Newman then explains how we formulate the principle of causality as a principle: “Since causation implies a sequence of acts in our own case, and our going is always posterior, never contemporaneous or prior, to our willing, therefore when we witness invariable antecedents and consequents, we call the former the cause of the latter, though intelligence is absent from the analogy of external appearances. At length we go on to confuse causation with order; and, because we happen to have made a successful analysis of some complicated assemblage of phenomena, wehich experience has brought before us in the visible science of things, and have reduced them to a tolerable dependence on each other, we call the ultimate pointes of this analysis, and the hypothetical facts in which the whole mass of phenomena is gathered up, by the name of causes, whereas they are really only the formula under which those phenomena are conveniently represented.”[2]

Notice that Newman is talking about the experience of the ontological “I” when he speaks of experience. That is, the being, or the reality, that is being experienced is the self as being restrained by a personal force. This is the experience of a “cause.” What we perceive through our senses when we observe billiard balls moving billiard balls is what Hume rightly refers to as “association.” The sensible perception and therefore experience of association is not a direct experience the reality of being in a state of causality. What is being experienced is a perception. Or better, what we directly experience is the experience of ourselves experiencing the perception of association. That is not causality. We experience causality when we experience ourselves mastering ourselves to act and achieving that mastery and an action, or being stopped.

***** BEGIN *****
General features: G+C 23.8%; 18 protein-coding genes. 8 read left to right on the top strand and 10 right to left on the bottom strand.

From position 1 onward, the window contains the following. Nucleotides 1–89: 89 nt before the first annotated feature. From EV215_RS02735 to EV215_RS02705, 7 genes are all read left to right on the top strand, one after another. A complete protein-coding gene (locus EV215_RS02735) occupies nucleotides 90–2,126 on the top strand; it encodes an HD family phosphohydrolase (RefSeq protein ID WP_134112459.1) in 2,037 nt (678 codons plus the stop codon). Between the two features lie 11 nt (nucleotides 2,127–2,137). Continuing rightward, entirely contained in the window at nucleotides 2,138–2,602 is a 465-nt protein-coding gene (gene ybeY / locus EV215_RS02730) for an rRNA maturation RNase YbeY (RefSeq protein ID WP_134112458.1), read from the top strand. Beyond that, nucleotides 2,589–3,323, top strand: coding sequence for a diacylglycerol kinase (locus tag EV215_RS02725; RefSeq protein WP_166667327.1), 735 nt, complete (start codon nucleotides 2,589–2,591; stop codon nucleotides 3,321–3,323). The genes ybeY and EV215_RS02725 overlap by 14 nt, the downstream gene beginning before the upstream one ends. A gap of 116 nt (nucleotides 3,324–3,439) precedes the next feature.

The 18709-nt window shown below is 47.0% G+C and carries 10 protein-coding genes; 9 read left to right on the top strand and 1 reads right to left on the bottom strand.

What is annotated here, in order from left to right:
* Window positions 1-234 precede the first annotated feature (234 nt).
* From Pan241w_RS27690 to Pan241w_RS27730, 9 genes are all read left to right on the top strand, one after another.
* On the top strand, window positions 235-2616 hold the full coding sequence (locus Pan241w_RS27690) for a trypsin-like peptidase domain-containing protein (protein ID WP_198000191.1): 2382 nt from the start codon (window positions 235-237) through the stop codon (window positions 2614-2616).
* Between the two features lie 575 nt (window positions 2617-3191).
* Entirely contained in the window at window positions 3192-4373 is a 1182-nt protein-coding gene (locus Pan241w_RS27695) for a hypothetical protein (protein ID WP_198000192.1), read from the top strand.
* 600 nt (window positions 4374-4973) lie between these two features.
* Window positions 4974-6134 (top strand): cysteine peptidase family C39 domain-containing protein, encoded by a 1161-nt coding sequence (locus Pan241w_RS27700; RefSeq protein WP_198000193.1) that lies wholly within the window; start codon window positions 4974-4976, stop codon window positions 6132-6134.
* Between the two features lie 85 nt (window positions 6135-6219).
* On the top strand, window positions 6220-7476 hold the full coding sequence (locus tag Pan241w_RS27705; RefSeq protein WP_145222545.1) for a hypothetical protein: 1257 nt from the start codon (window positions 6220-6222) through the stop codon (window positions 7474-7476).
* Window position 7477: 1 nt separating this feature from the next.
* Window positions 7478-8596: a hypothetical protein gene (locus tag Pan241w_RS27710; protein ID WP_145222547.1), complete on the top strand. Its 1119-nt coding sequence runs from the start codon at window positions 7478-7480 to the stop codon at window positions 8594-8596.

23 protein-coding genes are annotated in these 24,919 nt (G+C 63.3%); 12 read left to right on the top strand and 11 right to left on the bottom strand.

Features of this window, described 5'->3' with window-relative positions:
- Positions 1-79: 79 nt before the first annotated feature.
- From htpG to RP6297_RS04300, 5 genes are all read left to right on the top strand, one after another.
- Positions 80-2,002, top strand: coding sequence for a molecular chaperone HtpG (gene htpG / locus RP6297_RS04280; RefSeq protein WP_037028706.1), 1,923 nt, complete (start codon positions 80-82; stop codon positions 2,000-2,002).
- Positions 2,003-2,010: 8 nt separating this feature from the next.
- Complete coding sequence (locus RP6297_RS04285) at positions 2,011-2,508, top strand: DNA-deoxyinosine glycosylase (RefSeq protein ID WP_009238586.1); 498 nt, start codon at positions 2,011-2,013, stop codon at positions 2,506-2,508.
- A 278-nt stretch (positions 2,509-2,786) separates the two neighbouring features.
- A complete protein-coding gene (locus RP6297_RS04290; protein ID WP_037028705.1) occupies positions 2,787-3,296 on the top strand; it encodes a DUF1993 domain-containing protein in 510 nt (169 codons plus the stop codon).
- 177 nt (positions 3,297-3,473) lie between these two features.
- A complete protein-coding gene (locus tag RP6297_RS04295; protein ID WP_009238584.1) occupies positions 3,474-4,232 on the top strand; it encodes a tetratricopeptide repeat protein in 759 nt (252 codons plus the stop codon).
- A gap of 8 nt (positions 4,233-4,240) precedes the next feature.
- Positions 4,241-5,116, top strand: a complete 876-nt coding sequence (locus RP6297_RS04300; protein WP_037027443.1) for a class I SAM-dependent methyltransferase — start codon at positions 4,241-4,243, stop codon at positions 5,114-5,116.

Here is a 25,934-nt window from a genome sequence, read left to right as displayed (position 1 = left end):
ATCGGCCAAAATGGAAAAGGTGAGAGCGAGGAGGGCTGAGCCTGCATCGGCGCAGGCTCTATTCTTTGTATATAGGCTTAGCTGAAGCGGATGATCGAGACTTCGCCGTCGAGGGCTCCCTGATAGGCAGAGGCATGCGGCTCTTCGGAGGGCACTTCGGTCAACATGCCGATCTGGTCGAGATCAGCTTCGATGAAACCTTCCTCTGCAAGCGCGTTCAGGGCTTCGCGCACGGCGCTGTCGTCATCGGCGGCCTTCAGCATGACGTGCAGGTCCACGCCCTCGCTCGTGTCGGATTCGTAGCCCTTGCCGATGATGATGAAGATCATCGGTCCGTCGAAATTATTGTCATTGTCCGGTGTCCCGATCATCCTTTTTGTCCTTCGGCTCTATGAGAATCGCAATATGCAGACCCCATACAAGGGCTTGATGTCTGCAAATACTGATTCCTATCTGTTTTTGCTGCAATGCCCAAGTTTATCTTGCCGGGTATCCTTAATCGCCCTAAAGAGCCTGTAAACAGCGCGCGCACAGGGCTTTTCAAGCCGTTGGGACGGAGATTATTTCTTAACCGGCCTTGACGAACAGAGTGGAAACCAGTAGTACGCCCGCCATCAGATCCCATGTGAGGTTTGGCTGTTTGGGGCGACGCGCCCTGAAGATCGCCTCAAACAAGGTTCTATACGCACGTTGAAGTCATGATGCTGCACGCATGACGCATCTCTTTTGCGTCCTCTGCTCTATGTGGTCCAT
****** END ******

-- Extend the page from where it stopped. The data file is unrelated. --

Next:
This is the theological epistemology that Ratzinger-Benedict is advancing in his Magisterium. The key is to know God experientially: “Only God knows God.”[3] We can do that only by becoming God (Christ) and experiencing what it is to be God from within ourselves. That is achieved in the action of becoming prayer (Lk. 9, 18) and speaking to the Father with Christ. Only in that context, can we experience the knowledge of Jesus Christ and be able to say: “You are the Christ, the Son of the living God” (Mt. 16, 16).

This is what C. S. Lewis is looking for!!

Someone just paraphrased Lewis for me when he said that his greatest obstacle to faith was having debated successfully concerning apologetics. How insightful since the temptation is precisely to reduce Christian faith to concepts.

[1] C.S. Lewis, “The Abolition of Man,” Macmillan (1970) 89-91.

[2] J. H. Newman, “An Essay in the Aid of a Grammar of Assent,” UNDP (1992) 69-71.

[3] Cf. Mt. 11, 27.